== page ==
The folium of Descartes (green) with asymptote (blue).
In geometry, the folium of Descartes is an algebraic curve defined by the equation

x^3 + y^3  3 a x y = 0 \,.
It forms a loop in the first quadrant with a double point at the origin and asymptote

x + y + a = 0 \,.
It is symmetrical about y = x.
The name comes from the Latin word folium which means "leaf".
The curve was featured, along with a portrait of Descartes, on an Albanian stamp in 1966.
Contents

History 1

Graphing the curve 2

Relationship to the trisectrix of MacLaurin 3

Notes 4

References 5

External links 6
History
The curve was first proposed by Descartes in 1638. Its claim to fame lies in an incident in the development of calculus. Descartes challenged Fermat to find the tangent line to the curve at an arbitrary point since Fermat had recently discovered a method for finding tangent lines. Fermat solved the problem easily, something Descartes was unable to do.^{[1]} Since the invention of calculus, the slope of the tangent line can be found easily using implicit differentiation.
Graphing the curve
Since the equation is degree 3 in both x and y, and does not factor, it is difficult to solve for one of the variables.
However, the equation in polar coordinates is:

r = \frac{3 a \sin \theta \cos \theta}{\sin^3 \theta + \cos^3 \theta }.
which can be plotted easily.
Another technique is to write y = px and solve for x and y in terms of p. This yields the rational parametric equations:^{[2]}
x = ,\, y = .
We can see that the parameter is related to the position on the curve as follows:

p < 1 corresponds to x>0, y<0: the right, lower, "wing".

1 < p < 0 corresponds to x<0, y>0: the left, upper "wing".

p > 0 corresponds to x>0, y>0: the loop of the curve.
Another way of plotting the function can be derived from symmetry over y = x. The symmetry can be seen directly from its equation (x and y can be interchanged). By applying rotation of 45° CW for example, one can plot the function symmetric over rotated x axis.
This operation is equivalent to a substitution:

x = },\, y = }
and yields

v = \pm u\sqrt{\frac{3a \sqrt{2}  2u}{6u + 3a \sqrt{2}}}
Plotting in the cartesian system of (u,v) gives the folium rotated by 45° and therefore symmetric by u axis.
Relationship to the trisectrix of MacLaurin
The folium of Descartes is related to the trisectrix of Maclaurin by affine transformation. To see this, start with the equation

x^3 + y^3 = 3 a x y \,,
and change variables to find the equation in a coordinate system rotated 45 degrees. This amounts to setting x = , y = . In the X,Y plane the equation is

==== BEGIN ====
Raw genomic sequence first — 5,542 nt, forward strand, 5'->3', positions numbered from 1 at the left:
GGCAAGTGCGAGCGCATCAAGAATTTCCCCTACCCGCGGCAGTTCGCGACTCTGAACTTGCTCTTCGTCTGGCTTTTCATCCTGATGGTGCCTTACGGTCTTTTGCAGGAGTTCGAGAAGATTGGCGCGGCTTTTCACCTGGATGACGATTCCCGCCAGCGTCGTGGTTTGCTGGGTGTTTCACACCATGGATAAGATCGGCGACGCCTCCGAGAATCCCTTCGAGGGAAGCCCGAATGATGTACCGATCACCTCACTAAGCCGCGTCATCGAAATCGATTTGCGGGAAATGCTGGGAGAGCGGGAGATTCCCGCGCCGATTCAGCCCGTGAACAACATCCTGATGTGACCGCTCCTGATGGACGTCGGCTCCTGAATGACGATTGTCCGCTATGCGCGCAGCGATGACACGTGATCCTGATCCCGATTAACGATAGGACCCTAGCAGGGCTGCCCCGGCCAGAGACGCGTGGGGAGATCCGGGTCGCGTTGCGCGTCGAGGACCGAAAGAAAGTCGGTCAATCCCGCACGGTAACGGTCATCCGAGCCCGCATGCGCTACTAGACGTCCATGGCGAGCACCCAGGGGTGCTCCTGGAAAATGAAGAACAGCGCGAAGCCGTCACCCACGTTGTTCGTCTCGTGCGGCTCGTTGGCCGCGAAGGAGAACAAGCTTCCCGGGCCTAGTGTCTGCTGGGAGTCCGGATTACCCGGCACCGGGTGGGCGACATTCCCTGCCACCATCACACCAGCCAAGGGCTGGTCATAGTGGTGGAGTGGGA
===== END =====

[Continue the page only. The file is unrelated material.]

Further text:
2X(X^2 + 3Y^2) = 3 \sqrt{2}a(X^2Y^2).
If we stretch the curve in the Y direction by a factor of \sqrt{3} this becomes

2X(X^2 + Y^2) = a \sqrt{2}(3X^2Y^2)
which is the equation of the trisectrix of Maclaurin.
Notes

^ Simmons, p. 101

^ "DiffGeom3: Parametrized curves and algebraic curves". N J Wildberger,
References

J. Dennis Lawrence: A catalog of special plane curves, 1972, Dover Publications. ISBN 0486602885, pp. 106–108

George F. Simmons: Calculus Gems: Brief Lives and Memorable Mathematics, New York 1992, McGrawHill, xiv,355. ISBN 0070575665; new edition 2007, The Mathematical Association of America (MAA)
External links

Fe, Fi, Fo, Folium: A Discourse on Descartes’ Mathematical CuriosityRichard L. Amoroso:

Weisstein, Eric W., "Folium of Descartes", MathWorld.

"Folium of Descartes" at MacTutor's Famous Curves Index

"Folium de Descartes" at Encyclopédie des Formes Mathématiques Remarquables
This article was sourced from Creative Commons AttributionShareAlike License; additional terms may apply. World Heritage Encyclopedia content is assembled from numerous content providers, Open Access Publishing, and in compliance with The Fair Access to Science and Technology Research Act (FASTR), Wikimedia Foundation, Inc., Public Library of Science, The Encyclopedia of Life, Open Book Publishers (OBP), PubMed, U.S. National Library of Medicine, National Center for Biotechnology Information, U.S. National Library of Medicine, National Institutes of Health (NIH), U.S. Department of Health & Human Services, and USA.gov, which sources content from all federal, state, local, tribal, and territorial government publication portals (.gov, .mil, .edu). Funding for USA.gov and content contributors is made possible from the U.S. Congress, EGovernment Act of 2002.
Crowd sourced content that is contributed to World Heritage Encyclopedia is peer reviewed and edited by our editorial staff to ensure quality scholarly research articles.
By using this site, you agree to the Terms of Use and Privacy Policy. World Heritage Encyclopedia™ is a registered trademark of the World Public Library Association, a nonprofit organization.